Marijuana: Mexico sees Amendment 64 as way to moderate its pot policy, analyst says
"Because the U.S. is the dominant power we are, we've used diplomatic leverage to prevent Mexico and other Latin American countries from talking too much about legalization. But now that these states [Colorado and Washington] have taken action, it's given them leeway to talk more about legalization and how we need to look at alternatives to the current policy."
When asked if he thinks pressure from Calderon and the other leaders might dissuade the federal government from bringing the hammer down in Colorado and Washington to prevent the respective measures from going into effect, Riffle disputes the premise.
Dan Riffle, as seen in a Marijuana Policy Project photo.
"I'm not sure we really expect a hammer coming down," he says. "The leeway they've shown to Colorado's medical marijuana program shows that the federal government has already taken a softer approach -- given states leeway to enforce the policies they want.
"There's nothing the federal government can do about Colorado removing criminal penalties" for adults 21 and over who possess an ounce or less of marijuana, he goes on. "The best they can do is interfere with Colorado's regulation of the manufacture and sale of marijuana -- and I don't see any public-policy reason to do that. Whether you're in Colorado or Mexico, I think most people want marijuana to be taken away from the cartels and put in the hands of taxpaying, regulated businesses."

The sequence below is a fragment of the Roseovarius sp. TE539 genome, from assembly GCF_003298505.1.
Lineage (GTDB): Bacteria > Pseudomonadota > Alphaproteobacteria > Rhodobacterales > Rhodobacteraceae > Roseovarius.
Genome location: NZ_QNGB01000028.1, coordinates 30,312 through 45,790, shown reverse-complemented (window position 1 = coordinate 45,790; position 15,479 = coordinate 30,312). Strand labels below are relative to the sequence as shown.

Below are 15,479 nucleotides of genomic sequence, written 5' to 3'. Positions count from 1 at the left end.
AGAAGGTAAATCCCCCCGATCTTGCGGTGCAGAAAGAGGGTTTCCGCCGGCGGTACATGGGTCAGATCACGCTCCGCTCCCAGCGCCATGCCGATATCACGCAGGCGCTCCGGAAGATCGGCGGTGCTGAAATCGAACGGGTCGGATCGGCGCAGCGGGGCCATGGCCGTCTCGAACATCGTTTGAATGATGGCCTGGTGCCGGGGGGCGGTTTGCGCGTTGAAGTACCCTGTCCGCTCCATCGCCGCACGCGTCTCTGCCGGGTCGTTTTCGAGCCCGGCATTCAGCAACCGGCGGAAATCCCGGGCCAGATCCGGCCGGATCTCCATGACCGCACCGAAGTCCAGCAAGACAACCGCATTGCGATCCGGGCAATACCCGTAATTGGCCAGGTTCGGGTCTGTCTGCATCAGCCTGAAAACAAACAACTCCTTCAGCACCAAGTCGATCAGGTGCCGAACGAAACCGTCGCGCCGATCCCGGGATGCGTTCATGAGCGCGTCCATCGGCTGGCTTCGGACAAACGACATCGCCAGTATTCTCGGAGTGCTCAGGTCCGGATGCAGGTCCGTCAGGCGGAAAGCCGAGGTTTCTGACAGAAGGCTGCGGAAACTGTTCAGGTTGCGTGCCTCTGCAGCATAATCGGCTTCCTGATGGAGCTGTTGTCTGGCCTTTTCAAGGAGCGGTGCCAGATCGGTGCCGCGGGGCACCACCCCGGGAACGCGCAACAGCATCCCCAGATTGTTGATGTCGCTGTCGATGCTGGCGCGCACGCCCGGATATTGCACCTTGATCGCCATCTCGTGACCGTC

As he points out, "the federal government has known for over a year that these two ballot initiatives were going to be on the ballot, and they've known since July they were polling over 50 percent, and their silence speaks volumes. So I think they'll play a minimalist constitutional role, where their primary concern is the prevention of interstate trafficking. I think they'll say that what Colorado wants to do is Colorado's business, but they want to prevent this from becoming an industry that expands beyond Colorado's border -- at least until those states change laws the way Colorado has."
Of course, there's another border that concerns Mexico. During a radio appearance last week cited in the CBS article linked above, Luis Videgaray, who heads Pena Nieto's transition team, said, "Obviously we can't handle a product that is illegal in Mexico, trying to stop its transfer to the United States, when in the United States, at least in part of the United States, it now has a different status."
More from our Marijuana archive: "Marijuana: John Hickenlooper stresses urgency in Amendment 64 call to Eric Holder."